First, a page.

I recently wrote a method that required a slightly more complex setup of objects than usual. It took me a full day to test all the possibilities, and to write the code (about 10 lines). I used factory_girl to build the test setup (pretty awesome by the way), wrote down the required collaborators, and what the method was supposed to do.

One day might seem like a long time, and it usually doesn't take that long, but that piece of code was crucial to ensuring data consistency. Without data consistency, your application becomes fragile, you end up with a database full of dangling references, or your application just ends up in an invalid state and blows up. Worst case scenario of course, but depending on the part of your application, it might just happen.

I didn't want to take that risk, so I took the time, and I felt much better having these tests in place, when I finally finished it. I also got a taste of factory_girl's code and Shoulda, so it was worth it.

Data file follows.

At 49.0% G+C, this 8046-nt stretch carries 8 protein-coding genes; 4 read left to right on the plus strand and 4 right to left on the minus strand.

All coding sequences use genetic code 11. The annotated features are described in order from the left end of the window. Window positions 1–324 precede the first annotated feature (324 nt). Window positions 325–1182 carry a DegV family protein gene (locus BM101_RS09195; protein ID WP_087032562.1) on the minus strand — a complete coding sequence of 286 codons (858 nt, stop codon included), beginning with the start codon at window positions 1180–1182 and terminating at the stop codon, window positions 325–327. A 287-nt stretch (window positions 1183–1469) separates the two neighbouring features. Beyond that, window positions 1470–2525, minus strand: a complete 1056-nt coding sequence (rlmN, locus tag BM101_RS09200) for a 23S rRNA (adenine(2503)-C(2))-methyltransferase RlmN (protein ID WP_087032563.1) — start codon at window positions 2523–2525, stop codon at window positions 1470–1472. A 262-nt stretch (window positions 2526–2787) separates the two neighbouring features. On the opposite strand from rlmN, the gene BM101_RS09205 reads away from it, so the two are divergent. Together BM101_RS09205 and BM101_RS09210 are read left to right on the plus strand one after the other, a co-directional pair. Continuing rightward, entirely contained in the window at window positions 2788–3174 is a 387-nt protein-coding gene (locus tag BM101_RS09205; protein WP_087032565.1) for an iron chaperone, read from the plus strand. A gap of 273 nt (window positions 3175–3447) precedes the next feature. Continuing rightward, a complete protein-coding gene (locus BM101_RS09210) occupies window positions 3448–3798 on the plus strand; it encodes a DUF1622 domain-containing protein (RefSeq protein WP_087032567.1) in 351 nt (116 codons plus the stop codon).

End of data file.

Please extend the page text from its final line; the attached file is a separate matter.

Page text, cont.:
Ensuring your code works isn't the only benefit you get. Sooner or later, code needs to be refactored. In my experience, it's a lot harder with untested code. Not only because you don't know, if the code still works after you're done. But because untested code usually ends up being a tangled piece of code glued together bit by bit and over time into something that you just don't want to touch anymore. It just doesn't feel right to change something. And it shouldn't. That's what testing is about. It should make you feel uncomfortable to not have any tests in place for the code you're working on.